Sometimes it's just a matter of physics. What goes up (Rob Ford's poll numbers) must come down, and for every action there is an equal and opposite reaction. In politics, reactions might not always be equal, but last night's was sure forceful.
Everything was set up to fulfill the most cynical of expectations about the city hall administration and politics in general. Earlier Denzil Minnan-Wong had dismissed people who responded to the public consultation as statistically invalid (that is, not Ford Nation) and Doug Ford chalked up the backlash at standing committees to organized union theatre. Even Margaret Atwood's opinion didn't count because she didn't run for office.
|By the end of the night, there were many Red Bulls on the table. National Post.|
The meeting took place in Committee Room number one which holds slightly more than 100 people. On Wednesday, Kristyn Wong-Tam asked multiple people for the meeting to be held in council chambers to better hold the 344 deputants and spectators but her suggestion was rebuffed. And unsurprisingly, the executive immediately voted to reduce speakers' time from five to three minutes. Later on the executive committee would vote twice (in clear violation of committee rules) to limit councillors' question time to one minute (previously two).
Rob Ford left for an hour to participate in a TSN podcast where he made his weekly CFL picks (page two). And Giorgio Mammoliti, that Pericles of Ward 7, asked the city clerk to check the disabilities of deputants who spoke early on.
Toronto the Good, Respect for Taxpayers and other slogans weren't embodied on this executive committee. Everyone knew the meeting was just a formal exercise and that no number of deputations would change the Executive Committee's mind.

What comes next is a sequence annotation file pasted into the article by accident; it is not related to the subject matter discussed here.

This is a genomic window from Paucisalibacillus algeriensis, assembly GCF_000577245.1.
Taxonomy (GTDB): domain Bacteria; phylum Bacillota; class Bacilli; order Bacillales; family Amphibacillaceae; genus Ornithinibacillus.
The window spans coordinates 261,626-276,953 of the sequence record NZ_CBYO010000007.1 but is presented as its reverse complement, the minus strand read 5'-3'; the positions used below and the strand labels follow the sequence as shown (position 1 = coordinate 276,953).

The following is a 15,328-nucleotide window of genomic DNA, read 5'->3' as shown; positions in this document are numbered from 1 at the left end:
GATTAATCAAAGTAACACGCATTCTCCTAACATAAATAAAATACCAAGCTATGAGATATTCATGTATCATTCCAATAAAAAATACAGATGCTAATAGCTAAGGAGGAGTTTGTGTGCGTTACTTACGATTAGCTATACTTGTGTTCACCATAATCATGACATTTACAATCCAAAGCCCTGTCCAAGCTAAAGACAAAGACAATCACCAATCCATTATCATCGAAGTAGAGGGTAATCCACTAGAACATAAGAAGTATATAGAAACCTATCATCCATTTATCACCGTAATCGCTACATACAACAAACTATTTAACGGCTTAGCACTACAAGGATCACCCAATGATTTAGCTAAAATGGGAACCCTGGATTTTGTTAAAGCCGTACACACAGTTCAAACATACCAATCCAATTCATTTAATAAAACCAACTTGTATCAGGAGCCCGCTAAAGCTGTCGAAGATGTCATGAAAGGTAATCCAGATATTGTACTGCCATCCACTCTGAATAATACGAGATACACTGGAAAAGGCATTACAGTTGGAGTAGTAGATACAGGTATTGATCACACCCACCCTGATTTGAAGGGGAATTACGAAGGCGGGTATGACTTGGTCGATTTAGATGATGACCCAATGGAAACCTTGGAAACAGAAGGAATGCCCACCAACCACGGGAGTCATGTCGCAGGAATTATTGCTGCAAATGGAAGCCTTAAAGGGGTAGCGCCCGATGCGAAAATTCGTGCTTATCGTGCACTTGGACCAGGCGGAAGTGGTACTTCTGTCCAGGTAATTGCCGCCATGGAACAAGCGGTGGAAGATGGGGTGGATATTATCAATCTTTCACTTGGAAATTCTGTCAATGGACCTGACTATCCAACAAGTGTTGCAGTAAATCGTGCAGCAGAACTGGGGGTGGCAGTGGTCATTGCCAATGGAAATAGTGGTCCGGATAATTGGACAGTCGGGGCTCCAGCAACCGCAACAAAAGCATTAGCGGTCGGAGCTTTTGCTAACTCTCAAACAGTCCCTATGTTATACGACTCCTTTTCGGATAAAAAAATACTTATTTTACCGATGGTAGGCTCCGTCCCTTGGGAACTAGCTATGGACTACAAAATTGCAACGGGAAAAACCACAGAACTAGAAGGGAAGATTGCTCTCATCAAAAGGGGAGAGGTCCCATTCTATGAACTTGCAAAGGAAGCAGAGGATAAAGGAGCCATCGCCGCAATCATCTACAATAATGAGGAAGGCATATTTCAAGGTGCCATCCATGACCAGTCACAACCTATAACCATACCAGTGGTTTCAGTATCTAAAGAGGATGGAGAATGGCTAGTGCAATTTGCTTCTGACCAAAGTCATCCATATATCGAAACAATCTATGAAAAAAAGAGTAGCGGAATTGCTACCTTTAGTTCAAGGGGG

But rather than becoming dispirited or letting the default posture of apathy consume the proceedings, the opposite occurred. In the face of Fordian bullying, arrogance and condescension the committee room-- and the two packed overflow rooms-- were filled with what Jonathan Goldsbie referred to on Twitter as the energy of a TIFF Midnight Madness screening.
|Toronto Star photo of deputants waiting.|
And past Midnight it went, for 22 and a half hours in fact. It was the longest continuous meeting in Toronto's history (an early motion said the committee would not break it up into several days-- some councillors had flights the next morning), but it wasn't a death march. In the face of the absurdity and manipulation of Ford, people responded with whimsy and earnestness.
Dave Meslin organized a lunchtime city hall picnic that sadly had a damper put on it by the weather. Later on, the #cityhallslumberparty hashtag took flight with Meslin (and myself, natch) wearing pajamas and carrying around stuffed animals.
There were memorable deputations, such as 67-year-old Mary Hynes who trolled the executive committee with steaming sarcasm, "As you can see from thousands of petitions and emails complaining about proposed service cuts, far too many people use the library to improve literacy and to learn about government and politics. You would save millions." She even generated her own hashtag, #yellygranny, something she most likely would not have anticipated in her lifetime.
There was 14-year-old Anika Tabovaradan who finally got the chance to speak at 2AM and through her tears and fear of public speaking asserted the importance of public libraries to her suburban ward.
|Punchline: Councillors, don't be a puppet for the mayor.|
Artist and writer Brian Cauley gave a rhyming spoken word deputation, Susan Wesson gave people a boost with a singing deputation at 4AM and former candidate for council Desmond Cole gave one through his sockpuppet Roy.
|Kevin Clarke, above.|
|Corey Mintz offers chili with Goldsbie on left. Photo by Torontoist.|
There will be more pitched battles down the road, and with people energized by the electricity in the rooms last night there will be all the more strength to push against the backwards thinking motions from Team Ford. It's that strength and energy that represents Toronto the Good, not the institution of city hall itself, and, just for a moment, things feel alright.